There are so many interesting threads in this Bin Appelbaum piece about the various pressures on the Fed right now, I’m not sure where to start!
Re their interest rate liftoff, there’s a lot of angst around what’s likely to be a tiny move—25 basis points. Whussup with that?
Economist Alan Blinder, a former Fed vice-chair his-own-self, put it this way: “There shouldn’t be this intense interest in a quarter-point increase, and there shouldn’t be this intense interest in whether it comes in September or December.”
Certainly a fair point, even more so given that everyone believes its coming in one of those months (I just saw Moody’s report saying if not at the Sept meeting, then at the October one).
But I thought Josh Bivens hit me with a compelling answer when I put this question to him the other day:
Bernstein: Do you really think it would make that much of a difference if they just bumped the Fed funds rate up 25 basis points and left it there for a while?
Bivens: No, my best guess for that is probably not. That probably wouldn’t do all that much to slow the economy, but I don’t think the economy needs to be slowed! You could flip that question on its head and say: If raising by 25 basis points and holding there has little impact on the economy, why do it at all? There seems to be some sort of pressure that I don’t understand about “the need to get off of zero.” I do economics, not psychology, and to me the economics say that while 25 basis points is not a big move in the wrong direction, it’s still the wrong direction!
Is there something off in the core of the Fed’s model?
Appelbaum writes that the Fed’s annual retreat this year was fraught with “…a series of academics warn[ing] policy makers that their view of inflation was oversimplified, and that their policies were less effective as a consequence.”
This is existential stuff for the Fed. I and others have long groused about the how the Phillips Curve—the historical relationship between inflation and unemployment—is an increasingly unreliable guidepost for Fed policy. One interpretation of some of the work that’s coming out on this is that Yellen and Co. are staring down at a map which no longer accurately shows the landscape of the economy they’re trying to manage.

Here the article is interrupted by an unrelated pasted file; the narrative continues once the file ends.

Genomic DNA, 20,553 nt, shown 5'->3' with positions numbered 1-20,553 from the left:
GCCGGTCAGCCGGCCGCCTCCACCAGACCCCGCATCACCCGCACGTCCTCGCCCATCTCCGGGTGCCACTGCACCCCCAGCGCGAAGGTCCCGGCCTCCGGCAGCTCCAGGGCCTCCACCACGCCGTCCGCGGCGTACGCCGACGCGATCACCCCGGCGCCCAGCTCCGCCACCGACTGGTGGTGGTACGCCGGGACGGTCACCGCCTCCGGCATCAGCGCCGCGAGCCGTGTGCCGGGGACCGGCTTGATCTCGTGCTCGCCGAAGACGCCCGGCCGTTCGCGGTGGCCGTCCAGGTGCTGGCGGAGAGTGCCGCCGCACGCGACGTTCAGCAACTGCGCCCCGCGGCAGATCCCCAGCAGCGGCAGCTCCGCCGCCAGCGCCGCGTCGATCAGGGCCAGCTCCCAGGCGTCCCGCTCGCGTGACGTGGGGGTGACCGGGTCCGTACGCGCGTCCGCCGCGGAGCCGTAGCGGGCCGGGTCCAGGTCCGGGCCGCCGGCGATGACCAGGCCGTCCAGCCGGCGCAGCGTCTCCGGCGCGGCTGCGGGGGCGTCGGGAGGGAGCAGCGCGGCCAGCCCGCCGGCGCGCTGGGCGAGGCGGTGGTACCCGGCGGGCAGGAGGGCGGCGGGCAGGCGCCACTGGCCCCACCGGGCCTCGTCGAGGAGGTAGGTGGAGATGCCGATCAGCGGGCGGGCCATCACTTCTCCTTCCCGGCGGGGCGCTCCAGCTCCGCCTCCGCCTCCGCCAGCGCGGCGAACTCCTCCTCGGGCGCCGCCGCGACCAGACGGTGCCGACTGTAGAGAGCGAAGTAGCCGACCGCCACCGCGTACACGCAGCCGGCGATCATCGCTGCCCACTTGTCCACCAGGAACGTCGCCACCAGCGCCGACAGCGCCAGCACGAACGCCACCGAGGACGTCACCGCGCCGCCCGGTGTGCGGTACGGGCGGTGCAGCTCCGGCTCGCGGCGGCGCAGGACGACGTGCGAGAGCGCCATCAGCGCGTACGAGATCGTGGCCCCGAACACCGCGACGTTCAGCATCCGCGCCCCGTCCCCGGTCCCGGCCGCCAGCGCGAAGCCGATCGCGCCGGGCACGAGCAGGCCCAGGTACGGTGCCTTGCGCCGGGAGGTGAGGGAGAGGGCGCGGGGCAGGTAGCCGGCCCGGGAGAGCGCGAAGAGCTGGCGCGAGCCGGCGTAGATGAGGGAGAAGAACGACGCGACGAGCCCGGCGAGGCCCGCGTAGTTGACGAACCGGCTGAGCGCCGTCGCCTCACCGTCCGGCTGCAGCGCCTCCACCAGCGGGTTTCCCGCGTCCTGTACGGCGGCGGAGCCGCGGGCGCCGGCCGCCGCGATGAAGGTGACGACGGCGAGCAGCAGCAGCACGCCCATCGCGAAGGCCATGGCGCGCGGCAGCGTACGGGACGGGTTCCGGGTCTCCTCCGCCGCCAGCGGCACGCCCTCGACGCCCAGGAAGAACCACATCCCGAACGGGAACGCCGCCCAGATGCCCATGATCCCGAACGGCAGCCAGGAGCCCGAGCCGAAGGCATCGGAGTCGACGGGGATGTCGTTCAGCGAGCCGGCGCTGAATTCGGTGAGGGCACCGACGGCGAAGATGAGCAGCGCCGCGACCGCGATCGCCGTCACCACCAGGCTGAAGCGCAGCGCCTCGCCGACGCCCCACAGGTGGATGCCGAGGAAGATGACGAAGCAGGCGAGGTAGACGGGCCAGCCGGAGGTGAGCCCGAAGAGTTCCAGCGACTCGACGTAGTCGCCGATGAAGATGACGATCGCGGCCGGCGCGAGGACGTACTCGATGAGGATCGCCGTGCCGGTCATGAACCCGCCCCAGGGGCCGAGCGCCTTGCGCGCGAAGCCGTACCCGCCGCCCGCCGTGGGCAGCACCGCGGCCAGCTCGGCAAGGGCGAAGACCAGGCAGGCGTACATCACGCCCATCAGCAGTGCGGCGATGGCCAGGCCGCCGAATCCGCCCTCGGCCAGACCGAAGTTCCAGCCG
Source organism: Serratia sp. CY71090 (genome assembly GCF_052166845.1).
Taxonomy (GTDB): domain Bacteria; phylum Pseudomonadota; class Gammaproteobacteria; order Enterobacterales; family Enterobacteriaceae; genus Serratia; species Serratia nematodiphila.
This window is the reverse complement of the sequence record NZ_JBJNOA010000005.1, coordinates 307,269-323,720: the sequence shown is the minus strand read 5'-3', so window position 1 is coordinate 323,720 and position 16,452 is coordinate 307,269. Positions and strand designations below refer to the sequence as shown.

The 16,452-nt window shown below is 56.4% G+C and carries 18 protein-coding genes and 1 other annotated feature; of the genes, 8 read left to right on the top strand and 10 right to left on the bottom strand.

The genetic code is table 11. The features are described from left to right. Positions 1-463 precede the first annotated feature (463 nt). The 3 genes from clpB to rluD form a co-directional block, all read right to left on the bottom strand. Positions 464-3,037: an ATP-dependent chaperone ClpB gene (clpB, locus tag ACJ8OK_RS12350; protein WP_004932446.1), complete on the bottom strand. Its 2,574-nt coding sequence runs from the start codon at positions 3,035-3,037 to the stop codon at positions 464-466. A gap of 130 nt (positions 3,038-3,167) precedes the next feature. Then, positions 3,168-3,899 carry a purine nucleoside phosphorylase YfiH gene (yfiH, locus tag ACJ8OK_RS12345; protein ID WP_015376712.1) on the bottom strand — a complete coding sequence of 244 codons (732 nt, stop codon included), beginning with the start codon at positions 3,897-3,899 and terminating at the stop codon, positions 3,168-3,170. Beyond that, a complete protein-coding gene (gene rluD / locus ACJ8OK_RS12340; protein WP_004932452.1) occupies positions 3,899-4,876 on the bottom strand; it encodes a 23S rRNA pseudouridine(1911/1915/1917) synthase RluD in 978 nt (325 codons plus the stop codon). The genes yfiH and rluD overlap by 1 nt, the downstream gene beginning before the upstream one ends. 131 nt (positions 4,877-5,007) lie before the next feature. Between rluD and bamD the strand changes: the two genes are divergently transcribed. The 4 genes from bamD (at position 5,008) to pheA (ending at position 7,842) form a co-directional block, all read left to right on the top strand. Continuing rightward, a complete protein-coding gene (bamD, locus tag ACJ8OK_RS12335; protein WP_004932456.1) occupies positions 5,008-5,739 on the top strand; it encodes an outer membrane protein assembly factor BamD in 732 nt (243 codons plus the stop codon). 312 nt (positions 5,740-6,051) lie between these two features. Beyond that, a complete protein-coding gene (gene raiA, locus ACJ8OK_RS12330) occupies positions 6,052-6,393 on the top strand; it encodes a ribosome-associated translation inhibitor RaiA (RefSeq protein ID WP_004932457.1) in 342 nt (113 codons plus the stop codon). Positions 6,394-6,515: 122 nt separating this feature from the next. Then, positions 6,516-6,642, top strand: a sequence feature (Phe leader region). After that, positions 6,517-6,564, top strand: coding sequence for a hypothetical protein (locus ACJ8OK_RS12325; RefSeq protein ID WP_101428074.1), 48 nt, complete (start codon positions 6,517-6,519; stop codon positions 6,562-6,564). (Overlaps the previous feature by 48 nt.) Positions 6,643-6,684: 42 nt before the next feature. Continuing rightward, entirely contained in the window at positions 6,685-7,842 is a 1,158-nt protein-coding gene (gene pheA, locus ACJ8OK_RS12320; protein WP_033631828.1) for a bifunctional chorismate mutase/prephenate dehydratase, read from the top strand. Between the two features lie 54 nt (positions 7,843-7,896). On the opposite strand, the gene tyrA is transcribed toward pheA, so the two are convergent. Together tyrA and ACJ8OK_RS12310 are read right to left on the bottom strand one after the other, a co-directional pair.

Fed vice-chair Stan Fischer argued that “the role of labor market slack is easily overstated…”
I think slack is understated, so this caught my eye. Based on his remarks on this point, Fischer believes that since the reduction of labor market slack has not generated price pressures, there must be other dynamics pushing the other way, like the strengthening dollar. Hmmm…maybe on the price side, but there’s nothing much in the way of nominal wage growth pressures either. So it seems absolutely critical to not assume away the possibility that there’s been less slack reduction than you think. Look at the employment ratio; look at Andy Levin’s all-in slack measure—they’re still signaling a job market that is unquestionably improving but is still far from full employment.
And yes, I completely agree that the strengthening dollar is in the mix, lowering both inflation and, through the trade deficit, growth. What I don’t see is how those facts convince one that it’s necessary to liftoff sooner than later. Again, I stipulate the Blinder point re 25 basis points not being worthy of all this sturm und drang, but the point here is the if I understand him correctly, Stan’s incorrectly discounting existing slack.
Is this right: “The biggest risk for those that are less fortunate is that we would go back into recession.”
So said James Bullard, president of the St. Louis Fed, as a rationale for doing what the representatives of the less fortunate—the members of the Fed Up campaign—were decidedly asking him not to do. He’s basically saying: “we must raise soon to protect the expansion against forces that would threaten its survival.”
The problem with this framing is that what really helps those who’ve yet to benefit from the recovery is really tight, full-employment labor markets, as Dean Baker and I show here. These results are particularly notable for minorities, who have a much larger full employment multiplier re their employment and earnings opportunities than whites.
In a sense, this is the “asymmetric risk” argument that remains central: given the absence of price or wage pressures, any moves to slow the economy are more risky to workers’ well-being than are inflation or recession.
—The piece suggests there’s a “disconnect between the officials and the activists” coming from both the left and right.
Not sure that’s correct. Activists on the right want “to impose new restrictions on the Fed’s conduct of monetary policy. A leading proposal would require the Fed to choose a formula for setting rates and stick with it.”
That’s far more radical than the ask from the left, which is that the FOMC at this point give more weight to the full employment side of the dual mandate than the stable prices side. At its core, that’s a substantive argument about observable movements of variables and expectations. Read any Chair Yellen speech over the past few years and you’ll hear her wrestling with precisely those questions.
I don’t see a disconnect there as much as a disagreement about many of the factors discussed above, re data trends and models.
The critique/attack from the right is a wholly different creature, an ideological one targeting the independence of the Fed in ways closer to Ayn Rand, or her namesake, Rand Paul, than actual data.